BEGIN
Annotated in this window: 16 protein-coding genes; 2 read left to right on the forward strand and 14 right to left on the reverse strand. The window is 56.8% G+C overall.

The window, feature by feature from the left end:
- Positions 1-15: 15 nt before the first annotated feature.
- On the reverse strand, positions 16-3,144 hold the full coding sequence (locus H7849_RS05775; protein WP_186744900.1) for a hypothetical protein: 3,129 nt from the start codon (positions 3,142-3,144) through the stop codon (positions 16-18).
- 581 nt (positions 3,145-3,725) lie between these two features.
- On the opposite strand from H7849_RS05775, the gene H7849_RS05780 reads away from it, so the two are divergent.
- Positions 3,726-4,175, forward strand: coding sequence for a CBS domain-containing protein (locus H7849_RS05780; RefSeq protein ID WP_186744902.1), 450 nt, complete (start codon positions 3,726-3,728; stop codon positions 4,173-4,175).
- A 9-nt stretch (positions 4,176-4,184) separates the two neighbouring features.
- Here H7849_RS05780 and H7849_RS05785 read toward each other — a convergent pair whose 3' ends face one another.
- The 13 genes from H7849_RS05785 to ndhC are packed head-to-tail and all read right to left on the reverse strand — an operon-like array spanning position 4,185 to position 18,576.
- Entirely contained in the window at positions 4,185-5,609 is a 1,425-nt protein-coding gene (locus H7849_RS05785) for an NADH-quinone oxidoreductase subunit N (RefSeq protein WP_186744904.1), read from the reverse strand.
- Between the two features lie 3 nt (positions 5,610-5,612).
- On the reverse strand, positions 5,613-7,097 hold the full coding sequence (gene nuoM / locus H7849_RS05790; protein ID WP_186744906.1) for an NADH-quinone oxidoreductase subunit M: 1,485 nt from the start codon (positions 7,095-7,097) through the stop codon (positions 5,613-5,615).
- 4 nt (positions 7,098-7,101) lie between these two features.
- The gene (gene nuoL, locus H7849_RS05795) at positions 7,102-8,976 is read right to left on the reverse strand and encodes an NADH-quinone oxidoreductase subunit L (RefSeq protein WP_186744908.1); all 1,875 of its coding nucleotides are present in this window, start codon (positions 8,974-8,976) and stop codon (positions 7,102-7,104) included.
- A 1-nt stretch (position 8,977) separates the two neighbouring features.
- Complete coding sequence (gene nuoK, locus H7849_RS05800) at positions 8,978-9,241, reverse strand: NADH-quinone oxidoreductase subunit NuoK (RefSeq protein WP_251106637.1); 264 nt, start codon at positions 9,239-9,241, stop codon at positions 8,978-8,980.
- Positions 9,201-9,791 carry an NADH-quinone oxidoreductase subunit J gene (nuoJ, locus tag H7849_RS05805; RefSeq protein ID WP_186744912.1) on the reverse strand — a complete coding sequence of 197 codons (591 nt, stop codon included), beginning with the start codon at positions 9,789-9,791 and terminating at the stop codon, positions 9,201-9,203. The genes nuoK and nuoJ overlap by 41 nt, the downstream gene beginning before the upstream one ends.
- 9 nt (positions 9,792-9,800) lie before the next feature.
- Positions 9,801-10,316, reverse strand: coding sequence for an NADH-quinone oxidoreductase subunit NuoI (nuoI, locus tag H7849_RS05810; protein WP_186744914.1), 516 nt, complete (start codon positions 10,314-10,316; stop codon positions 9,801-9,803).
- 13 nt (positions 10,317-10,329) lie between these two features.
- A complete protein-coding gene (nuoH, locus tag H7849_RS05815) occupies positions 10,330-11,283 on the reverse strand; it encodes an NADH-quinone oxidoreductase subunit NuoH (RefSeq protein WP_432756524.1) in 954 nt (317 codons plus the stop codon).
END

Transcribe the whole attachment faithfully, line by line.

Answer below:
Annotated in this window: 16 protein-coding genes; 2 read left to right on the forward strand and 14 right to left on the reverse strand. The window is 56.8% G+C overall.

The window, feature by feature from the left end:
- Positions 1-15: 15 nt before the first annotated feature.
- On the reverse strand, positions 16-3,144 hold the full coding sequence (locus H7849_RS05775; protein WP_186744900.1) for a hypothetical protein: 3,129 nt from the start codon (positions 3,142-3,144) through the stop codon (positions 16-18).
- 581 nt (positions 3,145-3,725) lie between these two features.
- On the opposite strand from H7849_RS05775, the gene H7849_RS05780 reads away from it, so the two are divergent.
- Positions 3,726-4,175, forward strand: coding sequence for a CBS domain-containing protein (locus H7849_RS05780; RefSeq protein ID WP_186744902.1), 450 nt, complete (start codon positions 3,726-3,728; stop codon positions 4,173-4,175).
- A 9-nt stretch (positions 4,176-4,184) separates the two neighbouring features.
- Here H7849_RS05780 and H7849_RS05785 read toward each other — a convergent pair whose 3' ends face one another.
- The 13 genes from H7849_RS05785 to ndhC are packed head-to-tail and all read right to left on the reverse strand — an operon-like array spanning position 4,185 to position 18,576.
- Entirely contained in the window at positions 4,185-5,609 is a 1,425-nt protein-coding gene (locus H7849_RS05785) for an NADH-quinone oxidoreductase subunit N (RefSeq protein WP_186744904.1), read from the reverse strand.
- Between the two features lie 3 nt (positions 5,610-5,612).
- On the reverse strand, positions 5,613-7,097 hold the full coding sequence (gene nuoM / locus H7849_RS05790; protein ID WP_186744906.1) for an NADH-quinone oxidoreductase subunit M: 1,485 nt from the start codon (positions 7,095-7,097) through the stop codon (positions 5,613-5,615).
- 4 nt (positions 7,098-7,101) lie between these two features.
- The gene (gene nuoL, locus H7849_RS05795) at positions 7,102-8,976 is read right to left on the reverse strand and encodes an NADH-quinone oxidoreductase subunit L (RefSeq protein WP_186744908.1); all 1,875 of its coding nucleotides are present in this window, start codon (positions 8,974-8,976) and stop codon (positions 7,102-7,104) included.
- A 1-nt stretch (position 8,977) separates the two neighbouring features.
- Complete coding sequence (gene nuoK, locus H7849_RS05800) at positions 8,978-9,241, reverse strand: NADH-quinone oxidoreductase subunit NuoK (RefSeq protein WP_251106637.1); 264 nt, start codon at positions 9,239-9,241, stop codon at positions 8,978-8,980.
- Positions 9,201-9,791 carry an NADH-quinone oxidoreductase subunit J gene (nuoJ, locus tag H7849_RS05805; RefSeq protein ID WP_186744912.1) on the reverse strand — a complete coding sequence of 197 codons (591 nt, stop codon included), beginning with the start codon at positions 9,789-9,791 and terminating at the stop codon, positions 9,201-9,203. The genes nuoK and nuoJ overlap by 41 nt, the downstream gene beginning before the upstream one ends.
- 9 nt (positions 9,792-9,800) lie before the next feature.
- Positions 9,801-10,316, reverse strand: coding sequence for an NADH-quinone oxidoreductase subunit NuoI (nuoI, locus tag H7849_RS05810; protein WP_186744914.1), 516 nt, complete (start codon positions 10,314-10,316; stop codon positions 9,801-9,803).
- 13 nt (positions 10,317-10,329) lie between these two features.
- A complete protein-coding gene (nuoH, locus tag H7849_RS05815) occupies positions 10,330-11,283 on the reverse strand; it encodes an NADH-quinone oxidoreductase subunit NuoH (RefSeq protein WP_432756524.1) in 954 nt (317 codons plus the stop codon).